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Re: Is n/14 an integer? (1) n is divisible by 28. (2) n is divisible by
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17 Jul 2017, 18:44
shasadou wrote: Is n/14 an integer?
(1) n is divisible by 28.
(2) n is divisible by 70. Is N/14 an integer means is N a multiple of 4 basically or is N divisible by 4  seems a bit more obvious than it actually is n/ 7 x 2 =x where x is an integer OR n =7 x 2 x K where "K" is some constant St 1 n = 7 x 2 x 2 x K OR n/ 7 x 2 x 2= some integer  it becomes clearer to see that n must be a multiple of 14 St 2 n = 7 x 5 x 2 x k n= [7 x 2] x 5 x k D



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Re: Is n/14 an integer? (1) n is divisible by 28. (2) n is divisible by
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30 Jul 2017, 16:40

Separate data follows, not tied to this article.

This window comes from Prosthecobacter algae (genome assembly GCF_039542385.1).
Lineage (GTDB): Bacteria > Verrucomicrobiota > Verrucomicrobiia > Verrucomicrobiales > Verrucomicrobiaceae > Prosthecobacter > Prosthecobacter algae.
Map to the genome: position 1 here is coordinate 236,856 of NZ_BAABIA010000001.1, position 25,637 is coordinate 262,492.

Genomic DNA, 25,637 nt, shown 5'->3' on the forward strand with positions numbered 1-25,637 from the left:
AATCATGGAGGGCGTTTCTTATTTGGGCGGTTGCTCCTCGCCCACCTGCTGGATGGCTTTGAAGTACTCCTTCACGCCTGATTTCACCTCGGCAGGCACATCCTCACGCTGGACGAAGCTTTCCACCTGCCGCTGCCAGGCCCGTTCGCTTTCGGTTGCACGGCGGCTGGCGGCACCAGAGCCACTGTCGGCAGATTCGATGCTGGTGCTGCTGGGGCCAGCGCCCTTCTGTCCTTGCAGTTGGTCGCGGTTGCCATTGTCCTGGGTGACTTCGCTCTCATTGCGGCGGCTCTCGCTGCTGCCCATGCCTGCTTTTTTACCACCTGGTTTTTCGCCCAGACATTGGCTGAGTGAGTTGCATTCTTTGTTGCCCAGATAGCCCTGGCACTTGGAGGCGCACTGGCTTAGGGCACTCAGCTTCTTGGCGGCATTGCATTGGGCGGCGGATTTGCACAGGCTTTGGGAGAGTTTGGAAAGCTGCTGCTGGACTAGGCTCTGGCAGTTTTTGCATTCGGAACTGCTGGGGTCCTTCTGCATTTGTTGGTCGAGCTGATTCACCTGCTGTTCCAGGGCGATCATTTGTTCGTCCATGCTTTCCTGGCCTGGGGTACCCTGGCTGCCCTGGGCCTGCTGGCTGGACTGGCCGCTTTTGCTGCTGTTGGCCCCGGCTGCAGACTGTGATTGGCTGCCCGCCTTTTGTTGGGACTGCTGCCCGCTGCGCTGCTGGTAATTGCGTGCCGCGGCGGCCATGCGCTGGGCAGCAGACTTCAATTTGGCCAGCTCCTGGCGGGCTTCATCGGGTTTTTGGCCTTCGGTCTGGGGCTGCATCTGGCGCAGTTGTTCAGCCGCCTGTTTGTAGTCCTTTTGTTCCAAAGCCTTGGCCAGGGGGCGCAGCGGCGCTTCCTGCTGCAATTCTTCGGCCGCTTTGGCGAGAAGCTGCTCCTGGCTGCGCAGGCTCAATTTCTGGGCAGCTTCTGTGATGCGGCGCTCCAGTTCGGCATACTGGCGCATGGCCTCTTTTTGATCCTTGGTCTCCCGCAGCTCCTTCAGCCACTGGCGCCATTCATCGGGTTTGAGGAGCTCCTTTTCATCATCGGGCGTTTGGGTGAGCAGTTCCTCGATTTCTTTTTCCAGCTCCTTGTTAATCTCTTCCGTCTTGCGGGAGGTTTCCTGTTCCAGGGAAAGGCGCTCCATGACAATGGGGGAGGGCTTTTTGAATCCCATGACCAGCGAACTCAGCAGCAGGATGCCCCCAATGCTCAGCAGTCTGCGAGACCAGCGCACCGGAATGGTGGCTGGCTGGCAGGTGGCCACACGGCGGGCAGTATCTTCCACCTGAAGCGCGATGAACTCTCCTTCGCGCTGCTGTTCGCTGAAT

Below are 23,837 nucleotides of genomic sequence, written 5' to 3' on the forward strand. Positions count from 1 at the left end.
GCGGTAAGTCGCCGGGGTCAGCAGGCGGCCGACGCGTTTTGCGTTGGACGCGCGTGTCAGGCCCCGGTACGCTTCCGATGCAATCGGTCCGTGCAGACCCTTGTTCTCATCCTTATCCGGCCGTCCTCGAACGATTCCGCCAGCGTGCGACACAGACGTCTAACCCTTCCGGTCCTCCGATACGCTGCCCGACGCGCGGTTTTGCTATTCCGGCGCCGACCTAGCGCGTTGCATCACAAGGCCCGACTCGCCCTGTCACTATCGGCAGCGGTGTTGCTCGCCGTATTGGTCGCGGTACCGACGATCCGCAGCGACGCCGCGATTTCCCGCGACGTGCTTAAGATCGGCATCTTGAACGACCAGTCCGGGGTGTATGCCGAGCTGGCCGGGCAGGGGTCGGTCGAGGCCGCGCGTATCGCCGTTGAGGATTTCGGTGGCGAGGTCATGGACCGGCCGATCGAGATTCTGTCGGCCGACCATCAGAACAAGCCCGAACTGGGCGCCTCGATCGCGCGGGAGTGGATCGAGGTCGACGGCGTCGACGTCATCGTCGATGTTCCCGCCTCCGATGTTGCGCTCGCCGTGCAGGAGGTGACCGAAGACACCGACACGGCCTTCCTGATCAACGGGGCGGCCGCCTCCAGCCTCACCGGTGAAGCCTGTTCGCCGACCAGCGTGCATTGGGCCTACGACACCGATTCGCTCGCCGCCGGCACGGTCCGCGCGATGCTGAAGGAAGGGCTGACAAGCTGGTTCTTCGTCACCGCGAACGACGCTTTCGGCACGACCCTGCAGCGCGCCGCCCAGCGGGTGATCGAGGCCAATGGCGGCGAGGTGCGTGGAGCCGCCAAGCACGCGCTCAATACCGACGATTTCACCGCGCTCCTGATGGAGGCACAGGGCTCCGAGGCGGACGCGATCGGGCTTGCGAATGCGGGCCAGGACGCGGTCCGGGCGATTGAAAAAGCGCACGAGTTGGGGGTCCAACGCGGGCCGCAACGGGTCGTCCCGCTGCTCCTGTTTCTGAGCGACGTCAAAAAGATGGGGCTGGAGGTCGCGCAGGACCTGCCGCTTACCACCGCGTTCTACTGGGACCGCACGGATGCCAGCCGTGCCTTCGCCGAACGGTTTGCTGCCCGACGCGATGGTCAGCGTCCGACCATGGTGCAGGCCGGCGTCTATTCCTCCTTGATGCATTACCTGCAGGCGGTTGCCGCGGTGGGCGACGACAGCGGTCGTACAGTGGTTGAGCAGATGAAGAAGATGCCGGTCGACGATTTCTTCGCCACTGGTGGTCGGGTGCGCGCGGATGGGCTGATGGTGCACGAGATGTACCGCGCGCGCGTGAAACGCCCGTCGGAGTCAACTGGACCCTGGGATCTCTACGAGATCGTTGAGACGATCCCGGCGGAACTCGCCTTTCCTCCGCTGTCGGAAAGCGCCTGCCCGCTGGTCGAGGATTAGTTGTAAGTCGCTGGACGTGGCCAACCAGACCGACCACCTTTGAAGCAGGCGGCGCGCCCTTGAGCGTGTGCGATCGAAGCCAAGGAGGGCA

shasadou wrote: Is n/14 an integer?
(1) n is divisible by 28.
(2) n is divisible by 70. We need to determine whether n/14 = integer. Statement One Alone: n is divisible by 28. Since 14 is a factor of 28, n will always be divisible by 14. Statement one alone is sufficient to answer the question. Statement Two Alone: n is divisible by 70. Since 14 is a factor of 70, n will always be divisible by 14. Statement two alone is sufficient to answer the question. Answer: D
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Re: Is n/14 an integer? (1) n is divisible by 28. (2) n is divisible by
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24 Jan 2018, 18:27